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by: Chloe Reilly

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Special Topics ME 4803

Chloe Reilly

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This 0 page Class Notes was uploaded by Chloe Reilly on Monday November 2, 2015. The Class Notes belongs to ME 4803 at Georgia Institute of Technology - Main Campus taught by Staff in Fall. Since its upload, it has received 11 views. For similar materials see /class/234247/me-4803-georgia-institute-of-technology-main-campus in Mechanical Engineering at Georgia Institute of Technology - Main Campus.

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Date Created: 11/02/15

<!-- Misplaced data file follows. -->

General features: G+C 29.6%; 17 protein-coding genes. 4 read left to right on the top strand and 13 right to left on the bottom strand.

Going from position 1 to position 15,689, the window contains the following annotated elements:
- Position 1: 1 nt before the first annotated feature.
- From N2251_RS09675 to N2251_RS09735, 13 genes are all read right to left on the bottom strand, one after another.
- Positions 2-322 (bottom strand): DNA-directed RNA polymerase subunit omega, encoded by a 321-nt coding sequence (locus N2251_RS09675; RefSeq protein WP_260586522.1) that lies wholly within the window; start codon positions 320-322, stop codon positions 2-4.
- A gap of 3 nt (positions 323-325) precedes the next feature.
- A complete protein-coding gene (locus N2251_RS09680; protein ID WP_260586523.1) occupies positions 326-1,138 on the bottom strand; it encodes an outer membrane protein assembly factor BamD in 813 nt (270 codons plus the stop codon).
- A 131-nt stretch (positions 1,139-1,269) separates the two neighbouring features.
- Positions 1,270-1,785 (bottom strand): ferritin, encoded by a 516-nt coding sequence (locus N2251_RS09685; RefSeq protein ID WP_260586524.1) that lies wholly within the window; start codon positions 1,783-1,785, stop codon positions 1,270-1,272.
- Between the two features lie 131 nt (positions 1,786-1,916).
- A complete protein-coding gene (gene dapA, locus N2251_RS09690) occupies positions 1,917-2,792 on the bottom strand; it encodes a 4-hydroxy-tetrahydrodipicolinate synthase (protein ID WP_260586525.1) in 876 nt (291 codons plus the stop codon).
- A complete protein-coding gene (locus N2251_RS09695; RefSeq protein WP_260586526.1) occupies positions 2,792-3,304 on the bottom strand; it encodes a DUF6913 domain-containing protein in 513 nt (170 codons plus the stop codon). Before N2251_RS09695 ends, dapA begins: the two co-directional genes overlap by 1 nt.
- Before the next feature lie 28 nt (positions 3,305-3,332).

Supplement on the Power Spectral Density Its Meaning and Estimation ME 4803 Motion Control W Book 12303 Your lab instructions have asked you to examine the power spectral density of a transducer signal The power spectral density PSD is a way to evaluate the frequency content of a signal A rapidly varying signal has a high PSD at high frequencies Random white noise has equal content at all frequencies A signal with 60 Hz noise from the power lines would show higher power at 60 Hz and maybe its harmonics The concept of PSD calculation is represented in the diagram below A time varying signal Xt is first filtered by a bandpass filter centered at frequency f1 and of bandwidth Be Never mind that we can t really build a perfect bandpass filter as represented The filtered time signal is X1t which is then squared to get the signal power that is always positive This is an EE thing based on the power being the square of current That value is then averaged over time by integrating and dividing by the time If we wait long enough and the signal is stationary meaning its statistical nature doesn t change we get a good estimate CAf1B of GflB the true power in the signal in that frequency range We repeat that process as many times at as many frequencies as needed xl 1 X10 5 0 f1 frequency D A E X20 602 E 1 g f2 frequency Obviously this is a drag but in olden days it was really done that way with analog filters and analog computers sonny Today we use those newfangled digital computers as follows The true value of the PSD at a frequency f can be found as 60 2ggEIXfTIZ The steps in this equation are explained as follows The limit as t goes to in nity must be taken to account for variations in the random nature of the variable We will approximate in nity with a nite value depending on the signal and the lowest frequencies and the resolution in frequency we want E indicates the expected value often approximated by an average X f T is the Fourier transform calculated over a finite time T as given below XfT I xne zw dt It will be estimated at an integer number of frequency samples using the Fast Fourier Transform FFT algorithm calculated from samples of x You have dealt with this algorithm in your course on Computer Applications 0 Double vertical bars indicate the magnitude of the complex number If we use a single value of the Fourier transform as the estimate a real shortcut we get A 2 2 GM XfT Actually the magnitude is what is displayed on some oscilloscope calculations of the FFT This is the measurement you get in the lab if you use the FFT waveform math of the oscilloscope You can also compute the FFT using Matlab s function fft or to get the power spectral density directly with Matlab s function psd note the psd function has a lot of magic in the way it averages things and thus is not as good for leaming the process What does the FFT function give you As described in the Matlab help function for fft For length N input vector x the DFT is a length N vector X with elements N Xk sum xnexpj2pik lnlN l lt k lt N nl The inverse DFT computed by IFFT is given by N xn lN sum Xkexpj2piklnlN l lt n lt N kl The relationship between the DFT and the Fourier coef cients a and b in xn a0 sum akcos2piktnNdtbksin2piktnNdt kl is a0 XlN ak 2realXklN bk 2imagXklN where x is a length N discrete signal sampled at times t with spacing dt So the Digital Fourier Transform as implemented in an FFT gives you the amplitude of the sine and cosine terms of a Fourier series one period of which would create the same time domain function if there is no aliasing Aliasing must be avoided How good is your estimate of the PSD some extra info of relevance Measurements and calculations based on measurements are not perfect We can consider them to be an estimate which is equal to the true value plus error The error consists of a random component added to a bias A common way to view random error is by normalizing it relative to the true value so that the standard normalized random error is 8quot variancemean What kind of distribution does this random part come from The chi squared distribution describes a random variable which is the sum of the squares of n independent normal zero mean random variables z So 1 2 222 232 z is the distribution appropriate for estimates of CAX as described above but as discussed to this point we have only one calculation with a real and imaginary part so n2 If only a single reading of the FFT is used to estimate the PSD at a single frequency f you can t have much con dence in it due to random error The situation can be analyzed using the chisquared distribution and the normalized standard error will be found to be 8 o G f g G f n where n the number of degrees of freedom 2 for a single measurement and calculation of the waveform Hence the expected error is as large as the true value Not very good To increase n and do better we can 1 average several values of frequency together frequency smoothing thus reducing error but increasing the bandwidth ie decreasing the resolution in the frequency axis We can also 2 take multiple sets of data recalculating the FFT for each and average them with each other at each frequency value This is called ensemble averaging The effect on the error will be the same In fact if we have a total of T seconds of data we get the same error either way Since it is faster to calculate N FFTs of length TN averaging recalculating the FFT for separate segments of time is usually preferred Each average increases n by 2 so for an average of N values we get 8 r For qualitative indications of the frequency content of a signal this may not be necessary since one views the plot of the PSD and tends to average the high and low values appearing in a frequency range when there is a lot of uctuation Either form of smoothing results in a bandwidth or resolution on the frequency axis of Be The relation between Be the time over which data is collected T and the degrees of freedom of the chi squared distribution is A confidence interval of lOL results as follows axKw nZBT Irma2 Inna2 Bias Error Bendat and Pierson illustrate bias error for frequency smoothing but the effect is similar for ensemble averaging See the picture below If I want Gfg and get it by averaging across a range of frequencies from f0 32 to fly 32 it is clear that my average is biased low when the curvature of the function ie G is negative as shown For current purposes the bias will be treated non quantitatively with caution appropriate when Be is large relative to any peaks in the power spectral density Gfo EGfo An illustration of bias error due to frequency smoothing stirquothm of the Freauencv Function At this point we have considered a single signal and examined the content across a range of frequencies In system identification we want to know how the system is responding to inputs so we have two signals input and response Either may be corrupted by noise as shown in the diagram below Measurement noise 71 Input noise y Measurement x 1nput Signals in the system identification problem The frequency response function H 9 of the plant is what we want to estimate with a calculation of HO H f e l lf from measurements because it will help us create a linear mathematical model for the system since it gives us the magnitude and the angle 3 we need for the Bode plot We must carefully consider the effects of noise in most cases If noise were not an issue we could simply take the FFT of the output and divide by the FFT of the input then convert these compleX numbers to magnitude and phase Unfortunately life is not so simple due to both random and bias errors in the estimates Using the definitions from before that Ykf FFTykTSa Xkf FFTxkTSwe will further define the cross spectra and autospectra as 6 f 1imEXfTYfT 2 Gf11mElXfTIZ Taco Here the denotes complex conjugation Then we can get the frequency response function as G f H f W Gulf An alternative way to get at least the magnitude of the frequency response function is G f Hf w Gmf but this is known to produce poor results when the noise is significant How can we measure the effects of the noise The coherence function y f is a standard measure When the coherence function is l the effect of the noise has been eliminated whereas when coherence is 0 there is no effect of the signal Notice that the noise can be significant but its effect can be eliminated The coherence function is a real function defined as 2 72 f ny ml y 0ny f Lets simplify things slightly by assuming the input noise is zero but we have measurement noise Coherence is then the ratio of the response autospectra to the measurement autospectra y f z GWf W nyf so we can see that if there is no noise effect this will be one It is a measure ofthe amount of power that is linearly accounted for by the input 2 If yxy f 1s small at frequenc1es where H 9 1s small suspect that measurement n01se 1s overwhelming the response signal v If y f is small but H is not small suspect noise at the input which is driving the system but not accounted for by the input If the H 9 is peaked the coherence y f should be expected to be near 1 because of the strong signal otherwise expect that nonlinearities of the system are destroying the linearity of the relation between input and output Errors in the H 9 are complicated by the fact that there is a real and imaginary part that can also be expressed by a magnitude and angle If the uncertainty is depicted as a circle in the complex plane angle uncertainty will depend on the location of that circle Im Magnitude error Angle error Calculation of Estimates Calculation of the estimates are based on the DFT as implemented by calculating nd FFT s from time records T seconds long A 2 quotd 2 A 2 quotd 2 Gum ZIXkfT Gym ZIYfT ndT 161 quot4T k1 From the same experiment you must collect the time records of the measurement and calculate the cross spectrum A 2 quotd nyf ZXkfTYkfaT quot4T k1 The estimates of these two functions are then used in all other calculations as follows A 6 f H f AW Gm A Z 2 f Gm 7 y GMny f Collecting Data The time between samples must be fast enough to avoid aliasing The length of each data record must be long enough to get the resolution required This gives you the lowest frequency and the ability to measure peaks without bias LQR design 743 Symmetric Root Locus A most ellective and widely used technique of linear control systems design is the optimal linear quadratic regulator LQR The simpli ed version of the LQR problem is to nd the control such that the perfonnance index J pzzm u3tdz 790 O is minimized for the system it Fx Gu 791a z Hlx 791b where p in Eq 790 is a weighting factor of the designer s choice The control law that minimizes is given by linearstate feedback u 7 Kx 792 Here the optimal value of K is that which places the closedloop poles at the Symmetric root locus 74 Selection of Pole Locations for Good Design 511 stable roots those in the LHP of lhe rootlocus equation 1 VGA 9003 0 793 where G0 is the open loop transfer function from u to z z Ns 39 s 7F 1 7 G00 5 H101 G ms 94 Note that this is a root lows problem as discussed in Chapter 5 with respect to the parameter p which weights the cost tracking error 23 with respect to the control effort u2 in the performance index Eq 790 Note also that s and is affect Eq 793 in an identical manner therefore for any root s0 of Eq 793 there will also be a root at 30 We call the resulting root locus a symmetric root locus SRL since the locus in the LHP will have a mirror image in the right halfplane RHP that is there is symmetry with respect to the imaginary axis We may thus choose the optimal closedloop poles by rst selecting the matrix H1 which de nes the tracking error and which the designer wishes to keep small and then choosing p which balances the importance of this tracking error against the control effort Notice that the output we select as tracking error does not need to be the plant sensor output That is why we call the output in Eq 791 rather than 2 Selecting a set of stable poles from the solution of Eq 793 results in desired closedloop poles which we can then use in a poleplacement calcula tion such as Ackermann s formula Eq 770 to obtain K As with all root loci for real transfer functions Go the locus is also symmetric with respect to the real axis thus there is symmetry with respect to both the real and imaginary axes We can write the SRL equation in the standard rootlocus form Nf sNs I DSDS 0 795 obtain the locus poles and zeros by re ecting the openloop poles and zeros of the transfer function from u to 3 across the imaginary axis which doubles the number of poles and zeros and then sketch the locus Note that the locus could be either a 0 or 180 locus depending on the sign of Go sGDs in Eq 793 A quick way to determine which type of locus to use OS or 180 is to pick the one that has no part on the imaginary axis The realaxis rule of root locus plotting will reveal this right away For the controllability assumptions we have made here plus the assumption that all the system modes are present in the chosen output 3 the optimal closedloop system is guaranteed to be stable thus no part of the locus can be on the imaginary axis Examination of the SRL can provide us with pole locations that achieve varying balances by choosing different values of p between a fast response small values of z and a low control effort small values of u The following examples illustrate the use of the SRL 512 Chapter 7 Statespace Design 0 EXAMPLE 714 FIGURE 717 Symmetric root locus for a firstorder system A Firstorder Symmetric Root LOCMS Plot the SRL for the following rst order system with y Jquot 1j ll G 39 1 7 96 n A s u39 39 Solution The SRL equation Eq 793 for this example is l 1 7 97 0 p saJsa The SRL shown in Fig 717 is a 0quot locus The optimal stable pole can be determined explicitly in this case as 5 le p 798 Thus the closed loop root location that minimizes the performance index of Eq 790 lies on the real axis at the distance given by Eq 7 98 and is always to the left of the openloop root mm l 1 le O It is also possible to locate optimal pole locations for the design of an unstable system using the SRL and LQR method 0 EXAMPLE 7 15 SRL Design for an Unstable System Draw the SRL for the linearized equations of the simple inverted pendulum with 41 1 Take the output to be the sum of twice the position plus the velocity The equations of motion are H o 1 o mg 0 x71u Solution 799 FIGURE 718 Symmetric root locus for the inverted pendulum MATLAB lqr 74 Selection of Pole Locations for Good Design 513 llllll For the speci ed output of 2 xposition plus velocity we let the tracking error be 2 2 lx 7100 We then calculate from Eqs 799 and 7100 that 2 005 1101 s 7 15 The symmetric 0quot loci are shown in Fig 718 We would choose two stable roots for a given value of p and use them for poleplacement and control law design 9 As a nal example in this section we consider again the tape servomotor and introduce LQR design using the computer directly to solve for the optimal control law From Eqs 790 and 792 we know the information needed to nd the optimal control is given by the system matrices F and G and the output matrix H Most CACSD packages including MATLAB use a more general form of Eq 790 1 X J XTQX uTRudI 7102 0 Equation 7102 reduces to the simpler form of Eq 790 if we take Q pIITH1 and R l The direct solution for the optimal control gain is the MATLAB statement K IqrtF 6 Q R 7103